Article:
Books on Moldova
Update No: 317 - (30/05/07)
Modern Moldova in a nutshell
In 2001, Moldova became the first former Soviet Republic to democratically elect
a communist administration. The Communist Party of Moldova (PCRM) won 49.9 per
cent of the vote and 71 seats. The Parliament later picked Vladimir Voronin as
Legislative elections in March 2005 gave the ruling PCRM 56 seats-five less than
the 61 required to elect a president-with 46.1 per cent of the vote. The
Democratic Moldova Bloc (BMD) won 35 seats. In April, the Parliament re-elected
Voronin to the presidency with 75 votes. Voronin retained Vasili Tarlev as prime
On April 10, Voronin discussed his views on economic policy, saying, "The
particularly monstrous and extremely widespread phenomenon of an underground
economy appeared and developed during the 1990s. Its roots entered all the
sectors. Ambiguity and lack of clear-cut market rules led to the fact that the
entire country and all its citizens live in conditions of double
Moldova remains one of Europe's poorest countries, and depends largely on Russia
for energy supplies. Around 25 per cent of all Moldovan adults work outside the
Voronin is Top-Rated Politician in Moldova
Voronin is outranking other politicians in Moldova, according to a poll by IMAS.
49 per cent of respondents have confidence in their president.
Prime minister Tarlev is next on the list with 44 per cent, followed by
Parliament speaker Marian Lupu with 34 per cent.
Interviews with 1,091 Moldovan adults, conducted from Mar. 14 to Mar. 23, 2007.
The margin of error is 3 per cent.
Voronin's popularity puts him in a position to tackle the biggest issue in the
country - its very territorial integrity, which is under grave and imminent
Pridnestrovie declared its independence in 1990. Ever since independence, it has
functioned as a de facto republic with its own legislature and government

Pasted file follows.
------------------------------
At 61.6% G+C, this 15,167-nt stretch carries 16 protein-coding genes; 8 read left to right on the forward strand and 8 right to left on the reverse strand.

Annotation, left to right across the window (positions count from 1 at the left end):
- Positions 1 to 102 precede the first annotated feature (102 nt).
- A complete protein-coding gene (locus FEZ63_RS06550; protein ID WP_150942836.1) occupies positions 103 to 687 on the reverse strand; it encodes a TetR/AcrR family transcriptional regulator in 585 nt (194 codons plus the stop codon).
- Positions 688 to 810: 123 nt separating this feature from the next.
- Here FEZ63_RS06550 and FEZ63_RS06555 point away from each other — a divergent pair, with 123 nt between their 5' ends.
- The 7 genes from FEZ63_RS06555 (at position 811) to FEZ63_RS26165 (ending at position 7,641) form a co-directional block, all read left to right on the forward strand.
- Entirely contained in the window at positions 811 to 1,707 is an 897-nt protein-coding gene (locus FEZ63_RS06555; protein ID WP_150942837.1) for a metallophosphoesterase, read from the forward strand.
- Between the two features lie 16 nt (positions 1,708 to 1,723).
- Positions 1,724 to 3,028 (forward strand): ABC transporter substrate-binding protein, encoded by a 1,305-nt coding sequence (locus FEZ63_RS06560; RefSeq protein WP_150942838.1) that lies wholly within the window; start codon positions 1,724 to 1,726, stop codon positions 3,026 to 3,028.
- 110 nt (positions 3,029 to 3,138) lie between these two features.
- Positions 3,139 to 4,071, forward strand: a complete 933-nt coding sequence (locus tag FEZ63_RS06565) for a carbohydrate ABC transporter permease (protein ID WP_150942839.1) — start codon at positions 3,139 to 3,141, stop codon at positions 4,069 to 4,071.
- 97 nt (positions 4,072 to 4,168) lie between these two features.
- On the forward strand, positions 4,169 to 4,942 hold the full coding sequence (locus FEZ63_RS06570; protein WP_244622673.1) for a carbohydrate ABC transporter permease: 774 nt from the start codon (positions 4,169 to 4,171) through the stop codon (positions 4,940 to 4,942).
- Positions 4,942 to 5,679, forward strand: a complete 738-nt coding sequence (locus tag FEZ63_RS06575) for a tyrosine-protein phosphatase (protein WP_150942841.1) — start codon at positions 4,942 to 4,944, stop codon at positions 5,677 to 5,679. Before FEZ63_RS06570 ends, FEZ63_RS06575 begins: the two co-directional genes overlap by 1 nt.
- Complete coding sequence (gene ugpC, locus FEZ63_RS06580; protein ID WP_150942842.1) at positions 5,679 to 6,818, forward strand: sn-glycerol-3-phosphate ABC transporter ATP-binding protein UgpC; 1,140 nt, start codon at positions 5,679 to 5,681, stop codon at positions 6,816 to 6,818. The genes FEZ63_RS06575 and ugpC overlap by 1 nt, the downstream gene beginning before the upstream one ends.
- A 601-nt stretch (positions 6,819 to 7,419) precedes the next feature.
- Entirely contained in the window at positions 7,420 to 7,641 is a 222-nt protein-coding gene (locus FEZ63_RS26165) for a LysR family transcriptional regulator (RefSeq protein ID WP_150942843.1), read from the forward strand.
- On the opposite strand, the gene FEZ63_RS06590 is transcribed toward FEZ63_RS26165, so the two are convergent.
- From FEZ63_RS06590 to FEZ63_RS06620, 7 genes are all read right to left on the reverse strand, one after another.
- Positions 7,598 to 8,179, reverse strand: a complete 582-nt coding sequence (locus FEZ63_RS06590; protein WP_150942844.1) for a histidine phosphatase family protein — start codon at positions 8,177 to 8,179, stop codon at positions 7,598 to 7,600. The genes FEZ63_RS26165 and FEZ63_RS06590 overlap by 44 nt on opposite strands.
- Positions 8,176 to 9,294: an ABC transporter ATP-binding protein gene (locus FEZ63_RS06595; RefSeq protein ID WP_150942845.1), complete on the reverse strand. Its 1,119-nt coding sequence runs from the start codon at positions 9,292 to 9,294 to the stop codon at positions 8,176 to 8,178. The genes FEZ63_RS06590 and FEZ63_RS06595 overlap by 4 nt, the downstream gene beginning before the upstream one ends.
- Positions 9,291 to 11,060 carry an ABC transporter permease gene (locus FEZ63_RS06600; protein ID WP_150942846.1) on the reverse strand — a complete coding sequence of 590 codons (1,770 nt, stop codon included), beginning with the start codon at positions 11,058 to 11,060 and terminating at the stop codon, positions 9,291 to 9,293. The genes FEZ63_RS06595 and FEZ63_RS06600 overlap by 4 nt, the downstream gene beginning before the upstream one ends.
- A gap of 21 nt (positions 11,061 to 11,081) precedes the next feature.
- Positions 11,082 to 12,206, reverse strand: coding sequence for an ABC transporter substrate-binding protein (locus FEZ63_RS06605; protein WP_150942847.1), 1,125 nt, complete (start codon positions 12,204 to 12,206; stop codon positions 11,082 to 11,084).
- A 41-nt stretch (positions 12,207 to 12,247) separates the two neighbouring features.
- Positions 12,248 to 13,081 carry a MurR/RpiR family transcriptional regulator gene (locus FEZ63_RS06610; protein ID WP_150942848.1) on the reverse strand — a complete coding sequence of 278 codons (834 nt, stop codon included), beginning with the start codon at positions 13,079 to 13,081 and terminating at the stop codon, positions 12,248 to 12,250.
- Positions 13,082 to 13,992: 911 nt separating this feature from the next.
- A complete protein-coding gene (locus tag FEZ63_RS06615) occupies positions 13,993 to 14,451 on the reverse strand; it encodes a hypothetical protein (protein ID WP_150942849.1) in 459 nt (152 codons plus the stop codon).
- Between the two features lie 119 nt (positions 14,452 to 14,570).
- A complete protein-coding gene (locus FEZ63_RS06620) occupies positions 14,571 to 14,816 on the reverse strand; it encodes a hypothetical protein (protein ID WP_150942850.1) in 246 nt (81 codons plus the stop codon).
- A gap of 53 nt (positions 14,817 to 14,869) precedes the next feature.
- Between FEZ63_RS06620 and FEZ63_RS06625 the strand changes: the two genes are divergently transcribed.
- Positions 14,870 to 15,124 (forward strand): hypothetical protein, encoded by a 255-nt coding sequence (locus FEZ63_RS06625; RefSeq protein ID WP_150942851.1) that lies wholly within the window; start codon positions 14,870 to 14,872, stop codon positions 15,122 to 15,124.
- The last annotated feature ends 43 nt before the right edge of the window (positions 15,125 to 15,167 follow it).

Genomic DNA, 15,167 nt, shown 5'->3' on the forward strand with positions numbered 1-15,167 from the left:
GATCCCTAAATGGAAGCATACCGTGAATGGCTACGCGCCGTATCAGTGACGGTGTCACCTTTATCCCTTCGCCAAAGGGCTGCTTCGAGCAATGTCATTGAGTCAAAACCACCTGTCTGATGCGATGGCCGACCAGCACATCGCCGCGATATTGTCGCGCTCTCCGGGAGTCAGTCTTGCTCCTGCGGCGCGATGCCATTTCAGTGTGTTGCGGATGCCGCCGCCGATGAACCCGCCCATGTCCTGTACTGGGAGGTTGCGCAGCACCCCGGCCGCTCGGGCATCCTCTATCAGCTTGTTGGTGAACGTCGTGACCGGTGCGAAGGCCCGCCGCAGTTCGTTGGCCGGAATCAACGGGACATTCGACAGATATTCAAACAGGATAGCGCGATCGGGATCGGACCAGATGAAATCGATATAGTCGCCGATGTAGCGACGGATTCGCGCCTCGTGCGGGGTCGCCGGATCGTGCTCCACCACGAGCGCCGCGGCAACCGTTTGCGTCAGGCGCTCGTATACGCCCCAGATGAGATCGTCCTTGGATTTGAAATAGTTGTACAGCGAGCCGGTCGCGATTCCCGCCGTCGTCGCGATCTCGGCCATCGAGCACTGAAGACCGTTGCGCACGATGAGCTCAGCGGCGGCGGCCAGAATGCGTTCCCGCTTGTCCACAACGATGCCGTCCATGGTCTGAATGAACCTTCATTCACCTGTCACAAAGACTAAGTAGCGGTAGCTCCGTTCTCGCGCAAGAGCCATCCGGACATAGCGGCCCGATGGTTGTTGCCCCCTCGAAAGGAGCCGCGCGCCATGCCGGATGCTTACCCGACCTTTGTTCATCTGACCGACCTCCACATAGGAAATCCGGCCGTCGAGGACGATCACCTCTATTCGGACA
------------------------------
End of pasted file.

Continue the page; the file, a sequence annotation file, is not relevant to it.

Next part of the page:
institutions. Despite meeting all the requirements for statehood under
international law, an unresolved territorial claim by Moldova has prevented it
from obtaining international recognition. It has survived through Russia's
The breakaway mini-republic is also known under the unofficial name Transnistria,
a Romanian name, and in English as Transdniesteria or Transdniester, from the
English name for the Dniester river (Dnestr, in Russian) which traditionally has
formed the eastern-most border of Moldova.
Kosovo recognition expected in May; with Transnistria to follow
Kosovo will declare independence unilaterally if the UN won't play ball, says
its Prime Minister. When this happens, the United States will bypass the UN and
recognize Kovoso by itself. This will set a precedent in international law which
Pridnestrovie (Transnistria) can then choose to follow - looking to Russia for
Kosovo Prime Minister Agim Ceku expects Kosovo to declare its independence by
the end of May, he said at the end of April. In Pridnestrovie, which is also
called Transnistria unofficially, the move is welcomed.
Reactions from Tiraspol see Kosovo as model to follow
Youth in Pridnestrovie - which is also known as Transnistria, or Transdniestria
- had strong words for the West's double standards as well. Directed at the OSCE
and its American-led mission to Moldova, they specifically compared the
situation to Kosovo.
"Possible independence for Kosovo could serve as a precedent for PMR, but
in reality Pridnestrovie does not need a precedent," said Petru Gladchi, a
civil society activist from Tiraspol.
"It is a completely different situation, with Pridnestrovie having a far
better case for independence than Kosovo, both legally and historically."
Nevertheless, the U.S. plans for partial recognition were confirmed again on
April 28: "The United States will unilaterally recognize Kosovo's
independence even if the UN Security Council vetoes such a move," said a
former US envoy to the Balkans and the United Nations."